health state between the women who live in urban areas, big rural, small rural and other rural and
remote areas and regions in every of the given surveys. Even though the changes in womenís
healt status were relatively small, they started occurring more often in the second survey. Even
though the need for the formal health protection was not singnificanlty higher, it has significantly
increased during the period of six years of observation. The main difference between women
from different surroundings lay in the fact that the ones from the urban surroundings used,
generally, a higher level of health protection. The data from ALSWH also indicated that the
women who moved to a more urban area suffered from more symptoms of a bad health state,
weaker mental health, a greater desire to have an approach to the system of health care, but at the
same time they used health services less than those who never moved. These data indicate the
fact that the women who moved from rural to urban areas are more susceptible to diseases and
they potentially represent a group of endangered elderly women who require a special treatment
by politics and planning, as well as the analysis of the problem in comparison to the spatial
distribution of inequality.
Cleary and Howell (2006) conducted a research with the purpose of examining the
experience that people from the rural area of the state of Idaho, aged 65 and over, had about a
high quality of life. SF-36 questionnaire was filled in by 95 people in total. The obtained results
were compared to the normative values of general American adult population and the specific
32
Physical functioning and general health of women
normative values for the people aged 65 and over. Women aged 75 and over had a lower level of
the physical health component. The results showed that the participants in the survey aged 75
and over had a higher quality of life in comparison to the expected values. That also shows that
living in rural areas is not an indicator of a lower quality of life for elderly people (Cleary &
Howell, 2006).
Taking into account that the women from the rural areas were often recognized as a
specially vulnerable group when it comes to the quality of life and taking part in physical activity
and sport, the goal of this study was to establish the physical functioning and general health of
women from urban and rural areas, as well as to examine the differences between them in the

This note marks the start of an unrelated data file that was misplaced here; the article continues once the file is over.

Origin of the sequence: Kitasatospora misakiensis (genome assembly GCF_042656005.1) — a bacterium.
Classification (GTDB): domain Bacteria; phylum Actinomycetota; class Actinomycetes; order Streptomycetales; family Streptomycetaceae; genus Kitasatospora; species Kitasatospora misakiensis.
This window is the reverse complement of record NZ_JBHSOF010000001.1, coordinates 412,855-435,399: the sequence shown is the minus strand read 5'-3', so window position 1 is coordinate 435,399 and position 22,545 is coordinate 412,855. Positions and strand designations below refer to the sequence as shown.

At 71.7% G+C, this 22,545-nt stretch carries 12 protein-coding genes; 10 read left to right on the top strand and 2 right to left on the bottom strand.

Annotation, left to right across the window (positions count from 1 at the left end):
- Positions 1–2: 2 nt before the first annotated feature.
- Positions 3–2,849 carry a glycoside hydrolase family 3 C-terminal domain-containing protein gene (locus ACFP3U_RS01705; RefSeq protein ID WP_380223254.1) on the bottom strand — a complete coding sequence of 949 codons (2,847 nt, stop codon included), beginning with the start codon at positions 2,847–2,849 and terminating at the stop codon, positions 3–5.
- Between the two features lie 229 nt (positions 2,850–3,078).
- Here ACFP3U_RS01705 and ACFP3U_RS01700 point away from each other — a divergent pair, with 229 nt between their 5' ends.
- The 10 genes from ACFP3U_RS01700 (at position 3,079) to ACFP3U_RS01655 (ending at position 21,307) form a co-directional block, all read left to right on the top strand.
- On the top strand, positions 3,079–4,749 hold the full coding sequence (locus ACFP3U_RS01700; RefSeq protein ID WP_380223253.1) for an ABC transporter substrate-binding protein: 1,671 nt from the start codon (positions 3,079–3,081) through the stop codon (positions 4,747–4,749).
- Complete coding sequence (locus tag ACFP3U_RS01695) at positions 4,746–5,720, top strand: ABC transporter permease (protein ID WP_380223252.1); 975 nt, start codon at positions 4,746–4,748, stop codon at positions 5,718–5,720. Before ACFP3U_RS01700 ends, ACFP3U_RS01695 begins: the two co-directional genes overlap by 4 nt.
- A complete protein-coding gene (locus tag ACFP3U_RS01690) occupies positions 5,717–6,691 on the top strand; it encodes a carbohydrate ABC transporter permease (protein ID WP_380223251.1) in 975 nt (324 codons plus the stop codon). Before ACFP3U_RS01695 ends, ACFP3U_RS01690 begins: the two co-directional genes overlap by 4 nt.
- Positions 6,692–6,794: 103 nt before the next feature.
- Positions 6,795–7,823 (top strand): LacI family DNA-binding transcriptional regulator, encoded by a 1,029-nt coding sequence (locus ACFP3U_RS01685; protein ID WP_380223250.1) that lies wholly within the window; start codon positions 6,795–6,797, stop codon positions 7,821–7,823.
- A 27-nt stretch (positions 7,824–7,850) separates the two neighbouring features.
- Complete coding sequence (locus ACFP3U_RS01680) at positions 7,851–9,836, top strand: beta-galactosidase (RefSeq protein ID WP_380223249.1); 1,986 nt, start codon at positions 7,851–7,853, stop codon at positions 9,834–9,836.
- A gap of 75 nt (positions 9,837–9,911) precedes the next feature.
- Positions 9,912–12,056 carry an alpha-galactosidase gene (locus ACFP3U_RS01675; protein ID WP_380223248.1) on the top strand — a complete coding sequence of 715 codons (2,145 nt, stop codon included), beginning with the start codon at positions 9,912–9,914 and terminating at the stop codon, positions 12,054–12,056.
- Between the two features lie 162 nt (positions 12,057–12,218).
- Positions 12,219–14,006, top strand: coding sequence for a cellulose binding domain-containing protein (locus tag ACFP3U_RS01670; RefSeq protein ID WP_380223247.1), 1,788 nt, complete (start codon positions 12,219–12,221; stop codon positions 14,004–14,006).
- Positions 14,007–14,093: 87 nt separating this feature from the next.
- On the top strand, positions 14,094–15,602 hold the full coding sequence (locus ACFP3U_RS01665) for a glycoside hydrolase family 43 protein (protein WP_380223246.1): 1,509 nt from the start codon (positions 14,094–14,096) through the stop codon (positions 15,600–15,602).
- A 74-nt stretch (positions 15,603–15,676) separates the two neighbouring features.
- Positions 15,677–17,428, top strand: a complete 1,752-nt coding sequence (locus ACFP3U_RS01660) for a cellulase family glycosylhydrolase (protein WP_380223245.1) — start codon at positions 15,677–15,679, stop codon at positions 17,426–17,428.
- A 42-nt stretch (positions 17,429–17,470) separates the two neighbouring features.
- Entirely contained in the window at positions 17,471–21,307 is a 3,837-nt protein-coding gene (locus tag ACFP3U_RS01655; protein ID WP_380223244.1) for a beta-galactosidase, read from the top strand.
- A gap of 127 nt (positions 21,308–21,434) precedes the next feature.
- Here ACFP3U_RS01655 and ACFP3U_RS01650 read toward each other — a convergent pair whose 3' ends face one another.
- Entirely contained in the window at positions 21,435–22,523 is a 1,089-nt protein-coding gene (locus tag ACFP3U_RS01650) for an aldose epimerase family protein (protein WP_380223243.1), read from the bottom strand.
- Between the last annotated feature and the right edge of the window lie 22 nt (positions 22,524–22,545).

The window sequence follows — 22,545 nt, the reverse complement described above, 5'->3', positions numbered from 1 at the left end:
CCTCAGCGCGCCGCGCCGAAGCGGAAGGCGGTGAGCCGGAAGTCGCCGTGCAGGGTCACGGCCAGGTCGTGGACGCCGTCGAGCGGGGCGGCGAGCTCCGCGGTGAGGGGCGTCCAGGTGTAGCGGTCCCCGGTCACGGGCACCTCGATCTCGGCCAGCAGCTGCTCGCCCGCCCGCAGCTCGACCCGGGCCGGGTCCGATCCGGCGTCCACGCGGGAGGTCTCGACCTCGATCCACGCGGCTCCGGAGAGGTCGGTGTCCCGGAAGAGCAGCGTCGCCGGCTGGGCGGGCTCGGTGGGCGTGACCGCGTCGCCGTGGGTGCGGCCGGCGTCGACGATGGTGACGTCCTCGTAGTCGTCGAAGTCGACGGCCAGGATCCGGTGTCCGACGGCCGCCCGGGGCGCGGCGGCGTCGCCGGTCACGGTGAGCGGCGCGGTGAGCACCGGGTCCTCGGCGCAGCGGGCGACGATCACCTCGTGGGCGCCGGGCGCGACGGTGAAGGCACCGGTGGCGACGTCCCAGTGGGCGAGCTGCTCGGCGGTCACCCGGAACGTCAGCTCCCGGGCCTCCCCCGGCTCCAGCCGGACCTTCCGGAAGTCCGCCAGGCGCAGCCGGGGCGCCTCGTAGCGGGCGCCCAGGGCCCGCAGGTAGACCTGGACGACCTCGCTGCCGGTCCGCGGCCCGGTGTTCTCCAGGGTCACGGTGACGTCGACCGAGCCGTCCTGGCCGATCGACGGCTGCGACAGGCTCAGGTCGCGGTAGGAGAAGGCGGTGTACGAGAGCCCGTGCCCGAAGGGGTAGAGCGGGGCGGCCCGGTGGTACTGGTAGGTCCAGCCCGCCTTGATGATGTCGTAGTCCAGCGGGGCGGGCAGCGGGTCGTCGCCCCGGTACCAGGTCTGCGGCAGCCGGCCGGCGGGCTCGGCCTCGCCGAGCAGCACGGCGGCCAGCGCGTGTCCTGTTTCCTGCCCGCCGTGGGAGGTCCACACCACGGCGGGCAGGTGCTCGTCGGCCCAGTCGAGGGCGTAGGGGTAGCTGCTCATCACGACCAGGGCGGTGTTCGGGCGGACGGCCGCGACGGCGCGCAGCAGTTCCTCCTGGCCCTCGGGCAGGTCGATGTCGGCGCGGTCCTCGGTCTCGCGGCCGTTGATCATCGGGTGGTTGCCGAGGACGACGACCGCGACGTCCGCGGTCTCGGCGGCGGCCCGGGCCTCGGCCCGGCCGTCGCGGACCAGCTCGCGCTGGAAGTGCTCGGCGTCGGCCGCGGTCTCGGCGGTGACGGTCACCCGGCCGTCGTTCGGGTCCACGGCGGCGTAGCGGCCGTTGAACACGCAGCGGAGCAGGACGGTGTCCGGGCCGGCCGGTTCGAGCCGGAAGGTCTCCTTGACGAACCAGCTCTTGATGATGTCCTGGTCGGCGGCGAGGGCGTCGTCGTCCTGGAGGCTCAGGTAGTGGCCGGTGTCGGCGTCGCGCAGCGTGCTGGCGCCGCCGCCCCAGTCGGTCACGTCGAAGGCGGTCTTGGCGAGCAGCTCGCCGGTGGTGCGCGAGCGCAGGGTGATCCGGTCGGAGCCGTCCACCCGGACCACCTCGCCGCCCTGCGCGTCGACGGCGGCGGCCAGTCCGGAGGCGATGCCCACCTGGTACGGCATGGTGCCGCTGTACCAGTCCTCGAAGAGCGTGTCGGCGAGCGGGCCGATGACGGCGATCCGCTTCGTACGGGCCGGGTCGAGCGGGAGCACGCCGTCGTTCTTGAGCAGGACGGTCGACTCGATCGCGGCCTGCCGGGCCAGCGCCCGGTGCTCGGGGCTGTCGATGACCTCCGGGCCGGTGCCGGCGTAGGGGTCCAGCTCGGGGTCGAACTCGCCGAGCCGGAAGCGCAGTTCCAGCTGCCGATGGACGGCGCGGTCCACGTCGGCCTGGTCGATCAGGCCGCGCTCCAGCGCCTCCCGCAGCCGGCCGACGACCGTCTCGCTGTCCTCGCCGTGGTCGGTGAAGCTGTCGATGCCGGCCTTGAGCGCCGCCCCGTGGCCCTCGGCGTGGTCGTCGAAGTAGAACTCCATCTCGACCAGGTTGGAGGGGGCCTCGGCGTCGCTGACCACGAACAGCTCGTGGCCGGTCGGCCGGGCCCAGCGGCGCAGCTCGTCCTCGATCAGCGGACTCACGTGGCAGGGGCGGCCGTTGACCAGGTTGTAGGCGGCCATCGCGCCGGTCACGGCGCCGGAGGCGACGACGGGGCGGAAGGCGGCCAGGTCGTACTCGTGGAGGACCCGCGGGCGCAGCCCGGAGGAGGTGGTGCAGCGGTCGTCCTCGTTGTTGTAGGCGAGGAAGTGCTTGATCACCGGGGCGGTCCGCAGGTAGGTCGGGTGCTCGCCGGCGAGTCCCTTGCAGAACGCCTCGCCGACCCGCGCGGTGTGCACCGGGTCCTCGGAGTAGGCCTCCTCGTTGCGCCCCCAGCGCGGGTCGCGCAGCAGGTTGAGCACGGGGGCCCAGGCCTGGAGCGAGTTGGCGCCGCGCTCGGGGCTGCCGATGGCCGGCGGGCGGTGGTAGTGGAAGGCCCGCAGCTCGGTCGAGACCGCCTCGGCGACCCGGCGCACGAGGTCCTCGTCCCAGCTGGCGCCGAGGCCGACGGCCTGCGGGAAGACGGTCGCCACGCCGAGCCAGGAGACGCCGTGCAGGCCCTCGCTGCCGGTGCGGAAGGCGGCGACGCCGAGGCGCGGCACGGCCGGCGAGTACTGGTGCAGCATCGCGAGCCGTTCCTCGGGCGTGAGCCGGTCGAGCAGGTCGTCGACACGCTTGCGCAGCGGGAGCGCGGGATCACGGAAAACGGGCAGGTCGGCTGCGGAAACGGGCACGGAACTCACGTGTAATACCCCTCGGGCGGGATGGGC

two observed aspects of health.
Method
The research was conducted within the frameworks of a project at the Faculty of Sport
and Physical Education in Novi Sad called ìImprove your health by exercisingî, aimed at
women and directed at following the influence of physical activity on their health. The
participants from cities were surveyed at the beginning of the project, while the ones from the
rural area were surveyed separately in the field.
Participants
The sample of participants consisted of women aged between 30 and 60, in total 146
participants. The sample of participants was divided in two subsamples: 1) participants from
urban area (in total 73 participants) and 2) participants from rural area (in total 73 participants).
The sample of the women from the rural area was convenient; it consisted of the women who
voluntarily applied for the project ìImprove your health by exercisingî at the Faculty of Sport
and Physical Education in Novi Sad. The participants from the rural area were recruited in the
village Svilojevo.
Measuring instruments
In this research the general health questionnaire SF-36 (Short Form Health Survey) was
used. The past experience with this questionnaire has been recorded in 4000 publications. It
covers eight aspects of health (eight subscales) or 36 items (questions). What is obtained is an
eight-dimensional profile of functional data about health conditions and the level of well-being,
as well as the summary of measures of physical and mental health based on psychometric data
and the index of general health conditions. There are eight health concepts chosen out of forty
covered by the Medical Outcomes Study or MOS (Stewart & Ware, 1992). The chosen concepts
are the ones which are widely used for health examinations and at the same time those which
have the strongest influence on diseases and their treatment (Ware, Snow, Kosinski, & Gandek,
1993; Ware, 1995). It is assumed that eight subscales form two separate sets on a higher level
because of the variance of physical and mental health which is mutual for them. Physical
components are: physical functioning, physical role, physical pain and general health. Mental
components are: mental health, emotional role, social functioning and vitality. This research
included two aspects of the physical component of health, or two subscales with the appropriate
items: Physical functioning and General health.
Three subscales (Physical Functioning, Physical Role and Physical Pain) mostly correlate
with the physical component and add to the result of Physical Component Summary or PCS
(Ware, Kosinski, & Keller, 1994). The mental component mostly correlates with the scales
mental health, emotional role and social function, which also add to the Mental Component